Adult transport in the ant Cataglyphis iberica: A means to maintain a uniform colonial odour in a species with multiple nests

A. Dahbi, X. Cerdá, A. Hefetz, A. Lenoir

Research output: Contribution to journalArticlepeer-review

Abstract

Societies of the ant Cataglyphis iberica (Hymenoptera, Formicidae) comprise several satellite queenless nests around a queenright nest. During spring, at the end of hibernation, the incidence of adult transport between these nests is high, but it decreases daring summer. Quantitative analyses of the contents of postpharyngeal glands of transporter and transportee ants reveal the amounts of hydrocarbons to be lower in the latter, indicating that these ants are generally younger. Moreover, the more diverse composition of the transportees' secretion may reflect their individual makeup. Transporters, in contrast, maintained a uniform colony odour through trophallactic exchanges before entering hibernation. The odour disparity between the transportees and the general colony odour may stimulate the transporters to bear them to the nest containing the queen where they can obtain the colony odour via trophallaxis. The intense traffic between satellite nests in the spring may thus be the means by which a uniform colonial odour is regained after hibernation. Adult transport seems also to be necessary since the young transportee ants are not able to orient themselves and find the other nests.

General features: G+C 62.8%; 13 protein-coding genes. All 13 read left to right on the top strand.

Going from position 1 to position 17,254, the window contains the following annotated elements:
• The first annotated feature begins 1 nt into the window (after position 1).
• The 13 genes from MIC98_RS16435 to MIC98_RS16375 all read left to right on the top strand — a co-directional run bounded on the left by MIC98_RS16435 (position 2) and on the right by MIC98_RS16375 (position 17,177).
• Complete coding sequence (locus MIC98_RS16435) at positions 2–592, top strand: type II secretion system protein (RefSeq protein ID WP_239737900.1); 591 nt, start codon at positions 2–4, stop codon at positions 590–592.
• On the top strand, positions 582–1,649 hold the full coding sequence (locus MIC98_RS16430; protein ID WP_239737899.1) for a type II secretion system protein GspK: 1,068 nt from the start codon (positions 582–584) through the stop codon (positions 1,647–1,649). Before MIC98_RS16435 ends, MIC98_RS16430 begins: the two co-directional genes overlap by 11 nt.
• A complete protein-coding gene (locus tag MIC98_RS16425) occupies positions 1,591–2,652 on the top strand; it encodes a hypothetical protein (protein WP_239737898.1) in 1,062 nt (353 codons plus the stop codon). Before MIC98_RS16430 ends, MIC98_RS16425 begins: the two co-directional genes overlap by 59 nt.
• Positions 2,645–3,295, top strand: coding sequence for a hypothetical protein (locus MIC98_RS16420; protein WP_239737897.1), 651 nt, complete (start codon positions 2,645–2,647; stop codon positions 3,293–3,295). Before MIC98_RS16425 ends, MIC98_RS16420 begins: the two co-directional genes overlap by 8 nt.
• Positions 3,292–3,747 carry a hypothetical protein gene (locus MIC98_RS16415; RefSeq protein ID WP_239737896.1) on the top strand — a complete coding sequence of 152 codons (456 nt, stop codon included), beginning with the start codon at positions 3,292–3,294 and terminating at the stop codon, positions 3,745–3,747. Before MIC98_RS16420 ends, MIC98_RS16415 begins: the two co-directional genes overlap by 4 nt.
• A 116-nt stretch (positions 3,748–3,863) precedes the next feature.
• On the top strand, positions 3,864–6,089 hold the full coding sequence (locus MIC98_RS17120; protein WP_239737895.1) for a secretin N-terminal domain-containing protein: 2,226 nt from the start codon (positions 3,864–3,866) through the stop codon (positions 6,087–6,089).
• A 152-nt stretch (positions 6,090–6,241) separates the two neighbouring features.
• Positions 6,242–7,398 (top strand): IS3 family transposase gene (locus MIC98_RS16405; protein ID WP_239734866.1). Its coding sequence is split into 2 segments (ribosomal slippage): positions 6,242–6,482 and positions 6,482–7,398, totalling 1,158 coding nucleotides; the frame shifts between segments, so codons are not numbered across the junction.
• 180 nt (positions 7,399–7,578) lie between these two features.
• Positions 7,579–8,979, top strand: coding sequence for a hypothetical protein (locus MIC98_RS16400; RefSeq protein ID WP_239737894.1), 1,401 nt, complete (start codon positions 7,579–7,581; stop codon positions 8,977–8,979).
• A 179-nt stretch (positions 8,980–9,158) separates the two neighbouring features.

Original languageEnglish
Pages (from-to)13-19
Number of pages7
JournalPhysiological Entomology
Volume22
Issue number1
DOIs
StatePublished - Mar 1997

Keywords

  • 'gestalt' odour
  • Cataglyphis iberica
  • adult carrying
  • hydrocarbon profiles
  • polydomy

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